The second affiant was Steven Clark, an attorney employed by the office of the State Appellate Defender and defendant's counsel for both of defendant's direct appeals to this court and for his appeal to the United States Supreme Court. Clark averred that he had been present in the courtroom on several occasions during defendant's second death penalty hearing and

"on 5 to 10 occasions during the proceedings, in the presence of the jury, Judge Urso reacted to objections and requests for side bars by defense counsel by at various times frowning, raising the volume of his voice, rolling his eyes, looking at the ceiling, or abruptly moving his arms or body. Each of these reactions indicted that the Judge was angry with defense counsel."

As stated, a post-conviction petition is not an appeal, but a collateral proceeding, and issues that could have been presented on direct appeal, but were not, may be deemed waived. People v. Hampton, 165 Ill. 2d 472 (1995); People v. Stewart, 123 Ill. 2d 368, 372 (1988). Waiver will apply unless principles of fundamental fairness require review of the issue. People v. Owens, 129 Ill. 2d 303, 317 (1989). " ` "Fundamental fairness" requires courts to review procedurally defaulted claims in collateral proceedings only when a defendant shows cognizable "cause" for his failure to make timely objection, and shows "actual prejudice" flowing from the error now complained of.' " People v. Hudson, 195 Ill. 2d 117, 123 (2001), quoting Owens, 129 Ill. 2d at 317, citing Wainwright v. Sykes, 433 U.S. 72, 53 L. Ed. 2d 594, 97 S. Ct. 2497 (1977). See also People v. Mahaffey, 194 Ill. 2d 154 (2000). As detailed in Hudson:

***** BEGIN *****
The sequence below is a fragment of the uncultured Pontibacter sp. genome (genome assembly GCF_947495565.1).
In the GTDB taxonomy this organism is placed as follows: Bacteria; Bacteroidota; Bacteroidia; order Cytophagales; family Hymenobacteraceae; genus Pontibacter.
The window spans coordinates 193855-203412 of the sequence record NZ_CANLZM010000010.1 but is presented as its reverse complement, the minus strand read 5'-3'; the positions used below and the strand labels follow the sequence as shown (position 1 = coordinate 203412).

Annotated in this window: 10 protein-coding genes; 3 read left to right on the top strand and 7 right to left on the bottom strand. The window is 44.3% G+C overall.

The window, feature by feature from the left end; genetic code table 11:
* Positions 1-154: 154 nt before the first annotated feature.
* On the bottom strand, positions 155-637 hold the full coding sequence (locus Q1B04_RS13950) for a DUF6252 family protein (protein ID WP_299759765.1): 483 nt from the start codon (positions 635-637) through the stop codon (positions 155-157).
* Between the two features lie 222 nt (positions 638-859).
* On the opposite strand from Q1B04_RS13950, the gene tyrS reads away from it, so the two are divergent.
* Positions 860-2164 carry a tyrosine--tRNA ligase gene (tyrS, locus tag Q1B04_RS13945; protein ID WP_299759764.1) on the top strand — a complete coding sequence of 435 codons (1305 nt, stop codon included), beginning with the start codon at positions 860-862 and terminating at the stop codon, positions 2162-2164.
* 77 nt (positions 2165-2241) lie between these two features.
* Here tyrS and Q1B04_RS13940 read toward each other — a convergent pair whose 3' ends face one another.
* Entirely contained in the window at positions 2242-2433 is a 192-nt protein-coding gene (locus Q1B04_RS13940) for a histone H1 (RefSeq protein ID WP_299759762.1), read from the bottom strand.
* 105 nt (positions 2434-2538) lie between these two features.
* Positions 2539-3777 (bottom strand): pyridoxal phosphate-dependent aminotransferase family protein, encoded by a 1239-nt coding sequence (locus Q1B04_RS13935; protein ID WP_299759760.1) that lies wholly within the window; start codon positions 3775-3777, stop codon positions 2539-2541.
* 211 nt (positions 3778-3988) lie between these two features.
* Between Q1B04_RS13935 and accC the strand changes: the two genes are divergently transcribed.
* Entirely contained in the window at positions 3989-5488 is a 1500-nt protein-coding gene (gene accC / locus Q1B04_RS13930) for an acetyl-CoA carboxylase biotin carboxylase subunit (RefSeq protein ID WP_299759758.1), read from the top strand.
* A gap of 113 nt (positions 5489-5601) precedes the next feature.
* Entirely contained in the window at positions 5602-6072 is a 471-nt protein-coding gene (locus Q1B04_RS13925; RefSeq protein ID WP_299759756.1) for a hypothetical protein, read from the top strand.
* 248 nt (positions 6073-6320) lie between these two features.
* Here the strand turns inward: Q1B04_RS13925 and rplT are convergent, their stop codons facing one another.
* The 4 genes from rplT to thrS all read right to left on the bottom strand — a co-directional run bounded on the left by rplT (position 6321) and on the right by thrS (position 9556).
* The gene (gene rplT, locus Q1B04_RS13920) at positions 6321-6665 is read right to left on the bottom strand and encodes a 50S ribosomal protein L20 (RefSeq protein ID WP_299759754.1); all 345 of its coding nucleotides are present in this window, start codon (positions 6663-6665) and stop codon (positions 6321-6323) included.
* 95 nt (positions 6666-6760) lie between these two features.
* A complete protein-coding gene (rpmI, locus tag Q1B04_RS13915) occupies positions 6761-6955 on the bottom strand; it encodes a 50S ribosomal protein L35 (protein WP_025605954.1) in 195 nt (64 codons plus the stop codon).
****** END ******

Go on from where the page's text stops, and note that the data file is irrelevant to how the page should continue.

" `[C]ause' denotes ` " `some objective factor external to the defense [that] impeded counsel's efforts' to raise the claim" in an earlier proceeding.' People v. Flores, 153 Ill. 2d 264, 279 (1992), quoting McCleskey v. Zant, 499 U.S. 467, 493, 113 L. Ed. 2d 517, 544, 111 S. Ct. 1454, 1470 (1991), quoting Murray v. Carrier, 477 U.S. 478, 488, 91 L. Ed. 2d 397, 408, 106 S. Ct. 2639, 2645 (1986). Moreover, the United States Supreme Court has identified objective factors that constitute cause to include ` " `interference by officials' " that makes compliance with the State's procedural rule impracticable, and "a showing that the factual or legal basis for a claim was not reasonably available to counsel." [Citation.] In addition, constitutionally "[i]neffective assistance of counsel ... is cause." [Citation.] Attorney error short of ineffective assistance of counsel, however, does not constitute cause ***.' McCleskey, 499 U.S. at 493-94, 113 L. Ed. 2d at 544, 111 S. Ct. at 1470. To establish actual prejudice, a petitioner `must show "not merely that the errors at ... trial created a possibility of prejudice, but that they worked to his actual and substantial disadvantage, infecting his entire trial with error of constitutional dimensions." ' Murray, 477 U.S. at 494, 91 L. Ed. 2d at 412, 106 S. Ct. at 2648, quoting United States v. Frady, 456 U.S. 152, 170, 71 L. Ed. 2d 816, 832, 102 S. Ct. 1584, 1596 (1982)." Hudson, 195 Ill. 2d at 123-24.